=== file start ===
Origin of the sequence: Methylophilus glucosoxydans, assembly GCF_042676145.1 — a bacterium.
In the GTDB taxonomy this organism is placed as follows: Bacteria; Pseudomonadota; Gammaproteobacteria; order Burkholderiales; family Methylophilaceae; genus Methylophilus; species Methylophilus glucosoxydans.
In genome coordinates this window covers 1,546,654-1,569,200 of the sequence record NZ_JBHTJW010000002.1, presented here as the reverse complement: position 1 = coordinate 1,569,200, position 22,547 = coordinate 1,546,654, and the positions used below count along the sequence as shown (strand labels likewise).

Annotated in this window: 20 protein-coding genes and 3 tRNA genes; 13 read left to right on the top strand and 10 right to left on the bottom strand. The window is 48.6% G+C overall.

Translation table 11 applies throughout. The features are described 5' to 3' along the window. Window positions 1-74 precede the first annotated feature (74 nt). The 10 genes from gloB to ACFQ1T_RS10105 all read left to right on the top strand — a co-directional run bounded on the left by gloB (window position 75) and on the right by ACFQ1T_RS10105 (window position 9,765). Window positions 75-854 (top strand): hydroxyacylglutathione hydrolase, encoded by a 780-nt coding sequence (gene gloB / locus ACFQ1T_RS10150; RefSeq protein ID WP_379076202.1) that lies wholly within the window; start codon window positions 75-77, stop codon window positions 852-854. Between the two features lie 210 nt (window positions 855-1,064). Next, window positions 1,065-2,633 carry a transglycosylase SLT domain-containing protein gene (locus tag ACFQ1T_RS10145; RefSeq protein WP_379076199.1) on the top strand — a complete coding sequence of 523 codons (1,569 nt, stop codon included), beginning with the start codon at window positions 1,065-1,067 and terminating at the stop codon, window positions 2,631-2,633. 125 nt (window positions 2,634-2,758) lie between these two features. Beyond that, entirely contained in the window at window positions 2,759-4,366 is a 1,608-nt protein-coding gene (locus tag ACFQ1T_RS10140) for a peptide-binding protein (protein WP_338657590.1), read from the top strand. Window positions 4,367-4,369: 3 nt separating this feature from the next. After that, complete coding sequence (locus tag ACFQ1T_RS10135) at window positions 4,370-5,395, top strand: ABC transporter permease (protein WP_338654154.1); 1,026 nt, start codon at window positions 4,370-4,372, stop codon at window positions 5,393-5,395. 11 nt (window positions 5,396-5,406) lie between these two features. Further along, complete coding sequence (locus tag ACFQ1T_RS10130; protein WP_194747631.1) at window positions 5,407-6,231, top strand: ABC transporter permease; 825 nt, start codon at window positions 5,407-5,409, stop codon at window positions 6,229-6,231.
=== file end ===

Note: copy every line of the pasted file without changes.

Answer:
Origin of the sequence: Methylophilus glucosoxydans, assembly GCF_042676145.1 — a bacterium.
In the GTDB taxonomy this organism is placed as follows: Bacteria; Pseudomonadota; Gammaproteobacteria; order Burkholderiales; family Methylophilaceae; genus Methylophilus; species Methylophilus glucosoxydans.
In genome coordinates this window covers 1,546,654-1,569,200 of the sequence record NZ_JBHTJW010000002.1, presented here as the reverse complement: position 1 = coordinate 1,569,200, position 22,547 = coordinate 1,546,654, and the positions used below count along the sequence as shown (strand labels likewise).

Annotated in this window: 20 protein-coding genes and 3 tRNA genes; 13 read left to right on the top strand and 10 right to left on the bottom strand. The window is 48.6% G+C overall.

Translation table 11 applies throughout. The features are described 5' to 3' along the window. Window positions 1-74 precede the first annotated feature (74 nt). The 10 genes from gloB to ACFQ1T_RS10105 all read left to right on the top strand — a co-directional run bounded on the left by gloB (window position 75) and on the right by ACFQ1T_RS10105 (window position 9,765). Window positions 75-854 (top strand): hydroxyacylglutathione hydrolase, encoded by a 780-nt coding sequence (gene gloB / locus ACFQ1T_RS10150; RefSeq protein ID WP_379076202.1) that lies wholly within the window; start codon window positions 75-77, stop codon window positions 852-854. Between the two features lie 210 nt (window positions 855-1,064). Next, window positions 1,065-2,633 carry a transglycosylase SLT domain-containing protein gene (locus tag ACFQ1T_RS10145; RefSeq protein WP_379076199.1) on the top strand — a complete coding sequence of 523 codons (1,569 nt, stop codon included), beginning with the start codon at window positions 1,065-1,067 and terminating at the stop codon, window positions 2,631-2,633. 125 nt (window positions 2,634-2,758) lie between these two features. Beyond that, entirely contained in the window at window positions 2,759-4,366 is a 1,608-nt protein-coding gene (locus tag ACFQ1T_RS10140) for a peptide-binding protein (protein WP_338657590.1), read from the top strand. Window positions 4,367-4,369: 3 nt separating this feature from the next. After that, complete coding sequence (locus tag ACFQ1T_RS10135) at window positions 4,370-5,395, top strand: ABC transporter permease (protein WP_338654154.1); 1,026 nt, start codon at window positions 4,370-4,372, stop codon at window positions 5,393-5,395. 11 nt (window positions 5,396-5,406) lie between these two features. Further along, complete coding sequence (locus tag ACFQ1T_RS10130; protein WP_194747631.1) at window positions 5,407-6,231, top strand: ABC transporter permease; 825 nt, start codon at window positions 5,407-5,409, stop codon at window positions 6,229-6,231.